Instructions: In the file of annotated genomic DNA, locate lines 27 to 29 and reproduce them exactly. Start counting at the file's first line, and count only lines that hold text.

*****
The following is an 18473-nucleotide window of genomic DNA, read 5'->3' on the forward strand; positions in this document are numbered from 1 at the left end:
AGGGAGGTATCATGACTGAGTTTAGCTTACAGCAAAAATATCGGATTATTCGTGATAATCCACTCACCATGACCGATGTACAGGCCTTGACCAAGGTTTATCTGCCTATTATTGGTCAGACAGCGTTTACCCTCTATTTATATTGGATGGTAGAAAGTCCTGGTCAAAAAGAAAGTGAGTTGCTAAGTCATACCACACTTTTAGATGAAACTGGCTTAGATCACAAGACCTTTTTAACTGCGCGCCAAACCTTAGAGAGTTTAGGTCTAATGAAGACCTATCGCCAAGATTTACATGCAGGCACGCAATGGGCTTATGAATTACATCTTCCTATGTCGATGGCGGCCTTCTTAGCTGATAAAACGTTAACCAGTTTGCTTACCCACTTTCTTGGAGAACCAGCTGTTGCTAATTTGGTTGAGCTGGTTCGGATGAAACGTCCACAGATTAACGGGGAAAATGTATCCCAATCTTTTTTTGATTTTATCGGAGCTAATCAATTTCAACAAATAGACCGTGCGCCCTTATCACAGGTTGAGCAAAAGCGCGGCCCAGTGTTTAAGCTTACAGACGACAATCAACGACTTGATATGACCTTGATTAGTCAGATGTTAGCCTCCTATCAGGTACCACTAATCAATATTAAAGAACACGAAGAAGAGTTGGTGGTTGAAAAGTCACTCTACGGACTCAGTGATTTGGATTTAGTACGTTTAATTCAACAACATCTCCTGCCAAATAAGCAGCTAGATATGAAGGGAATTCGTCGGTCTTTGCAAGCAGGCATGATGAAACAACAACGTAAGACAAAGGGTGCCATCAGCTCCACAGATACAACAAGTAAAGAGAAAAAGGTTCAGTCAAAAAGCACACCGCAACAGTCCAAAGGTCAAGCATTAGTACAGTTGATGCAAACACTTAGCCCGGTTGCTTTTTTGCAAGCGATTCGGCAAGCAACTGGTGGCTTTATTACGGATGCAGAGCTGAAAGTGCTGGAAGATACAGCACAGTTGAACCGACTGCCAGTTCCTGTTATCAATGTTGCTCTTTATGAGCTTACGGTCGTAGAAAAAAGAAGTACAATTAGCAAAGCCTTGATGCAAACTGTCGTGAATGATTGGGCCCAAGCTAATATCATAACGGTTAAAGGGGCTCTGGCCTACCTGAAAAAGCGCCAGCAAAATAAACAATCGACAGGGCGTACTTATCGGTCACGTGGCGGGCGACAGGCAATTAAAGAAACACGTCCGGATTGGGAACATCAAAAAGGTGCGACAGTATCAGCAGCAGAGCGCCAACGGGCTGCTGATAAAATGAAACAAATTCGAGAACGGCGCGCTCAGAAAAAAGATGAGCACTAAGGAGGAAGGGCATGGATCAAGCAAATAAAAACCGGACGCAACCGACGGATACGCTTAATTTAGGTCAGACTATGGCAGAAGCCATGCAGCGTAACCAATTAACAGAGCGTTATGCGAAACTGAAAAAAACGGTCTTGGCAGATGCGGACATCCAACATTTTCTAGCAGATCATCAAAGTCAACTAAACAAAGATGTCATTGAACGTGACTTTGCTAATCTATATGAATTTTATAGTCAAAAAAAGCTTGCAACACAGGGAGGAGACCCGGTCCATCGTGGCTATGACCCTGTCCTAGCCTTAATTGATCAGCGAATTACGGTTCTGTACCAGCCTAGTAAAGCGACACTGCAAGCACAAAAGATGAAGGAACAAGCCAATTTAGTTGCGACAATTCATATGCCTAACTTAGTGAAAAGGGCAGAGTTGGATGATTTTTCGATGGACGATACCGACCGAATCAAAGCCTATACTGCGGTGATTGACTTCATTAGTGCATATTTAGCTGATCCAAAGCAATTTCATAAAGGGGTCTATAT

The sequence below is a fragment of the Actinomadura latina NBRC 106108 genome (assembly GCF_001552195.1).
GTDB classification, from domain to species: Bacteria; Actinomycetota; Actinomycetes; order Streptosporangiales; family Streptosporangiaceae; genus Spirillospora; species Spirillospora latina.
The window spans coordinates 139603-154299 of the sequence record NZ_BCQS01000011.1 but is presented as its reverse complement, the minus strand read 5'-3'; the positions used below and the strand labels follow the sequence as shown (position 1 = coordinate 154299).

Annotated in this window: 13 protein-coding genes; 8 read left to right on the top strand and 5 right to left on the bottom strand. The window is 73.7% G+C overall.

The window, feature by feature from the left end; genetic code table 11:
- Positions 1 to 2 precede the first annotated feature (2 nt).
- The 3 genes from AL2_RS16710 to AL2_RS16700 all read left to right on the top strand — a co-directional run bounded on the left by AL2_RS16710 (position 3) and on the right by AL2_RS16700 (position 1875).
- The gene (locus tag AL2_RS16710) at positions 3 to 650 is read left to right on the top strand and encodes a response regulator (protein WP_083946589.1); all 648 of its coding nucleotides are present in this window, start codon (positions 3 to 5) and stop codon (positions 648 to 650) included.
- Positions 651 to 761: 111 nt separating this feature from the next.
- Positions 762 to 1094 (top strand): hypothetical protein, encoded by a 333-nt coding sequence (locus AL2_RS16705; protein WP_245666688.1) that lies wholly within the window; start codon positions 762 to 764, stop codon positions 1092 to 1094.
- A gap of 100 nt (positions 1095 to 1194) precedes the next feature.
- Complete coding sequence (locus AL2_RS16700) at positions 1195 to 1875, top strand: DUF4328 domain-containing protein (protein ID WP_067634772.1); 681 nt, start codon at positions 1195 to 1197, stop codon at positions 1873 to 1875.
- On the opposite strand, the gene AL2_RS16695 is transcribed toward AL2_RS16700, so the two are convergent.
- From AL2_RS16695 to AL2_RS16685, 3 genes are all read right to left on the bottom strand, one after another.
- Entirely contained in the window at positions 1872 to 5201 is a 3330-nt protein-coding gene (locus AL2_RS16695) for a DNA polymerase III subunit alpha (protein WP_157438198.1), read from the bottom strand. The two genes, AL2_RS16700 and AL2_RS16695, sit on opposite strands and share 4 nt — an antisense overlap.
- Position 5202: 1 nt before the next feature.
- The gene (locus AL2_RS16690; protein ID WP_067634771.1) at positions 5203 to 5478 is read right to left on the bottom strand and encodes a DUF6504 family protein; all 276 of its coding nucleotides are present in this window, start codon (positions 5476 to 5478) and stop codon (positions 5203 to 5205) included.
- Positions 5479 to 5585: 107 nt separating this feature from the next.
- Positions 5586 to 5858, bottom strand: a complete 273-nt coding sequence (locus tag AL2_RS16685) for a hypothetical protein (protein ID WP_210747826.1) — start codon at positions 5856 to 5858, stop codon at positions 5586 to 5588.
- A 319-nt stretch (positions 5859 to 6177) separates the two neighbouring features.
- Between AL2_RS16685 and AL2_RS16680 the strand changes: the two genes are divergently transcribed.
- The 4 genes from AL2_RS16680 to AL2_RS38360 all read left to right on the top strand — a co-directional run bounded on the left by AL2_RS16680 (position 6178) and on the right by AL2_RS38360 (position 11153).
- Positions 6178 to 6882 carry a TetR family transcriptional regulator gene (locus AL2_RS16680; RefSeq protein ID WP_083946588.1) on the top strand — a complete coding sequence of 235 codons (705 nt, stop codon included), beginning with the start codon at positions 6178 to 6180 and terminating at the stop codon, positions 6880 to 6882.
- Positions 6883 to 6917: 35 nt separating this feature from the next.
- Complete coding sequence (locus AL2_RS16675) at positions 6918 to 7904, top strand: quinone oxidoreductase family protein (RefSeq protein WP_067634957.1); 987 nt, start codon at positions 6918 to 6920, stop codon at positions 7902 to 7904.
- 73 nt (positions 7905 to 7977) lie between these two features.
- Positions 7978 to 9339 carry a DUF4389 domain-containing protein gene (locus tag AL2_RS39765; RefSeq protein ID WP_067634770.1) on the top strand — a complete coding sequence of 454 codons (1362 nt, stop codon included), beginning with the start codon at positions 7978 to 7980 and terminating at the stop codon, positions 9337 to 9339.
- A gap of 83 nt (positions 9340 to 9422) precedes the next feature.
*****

- Complete coding sequence (locus AL2_RS16675) at positions 6918 to 7904, top strand: quinone oxidoreductase family protein (RefSeq protein WP_067634957.1); 987 nt, start codon at positions 6918 to 6920, stop codon at positions 7902 to 7904.
- 73 nt (positions 7905 to 7977) lie between these two features.
- Positions 7978 to 9339 carry a DUF4389 domain-containing protein gene (locus tag AL2_RS39765; RefSeq protein ID WP_067634770.1) on the top strand — a complete coding sequence of 454 codons (1362 nt, stop codon included), beginning with the start codon at positions 7978 to 7980 and terminating at the stop codon, positions 9337 to 9339.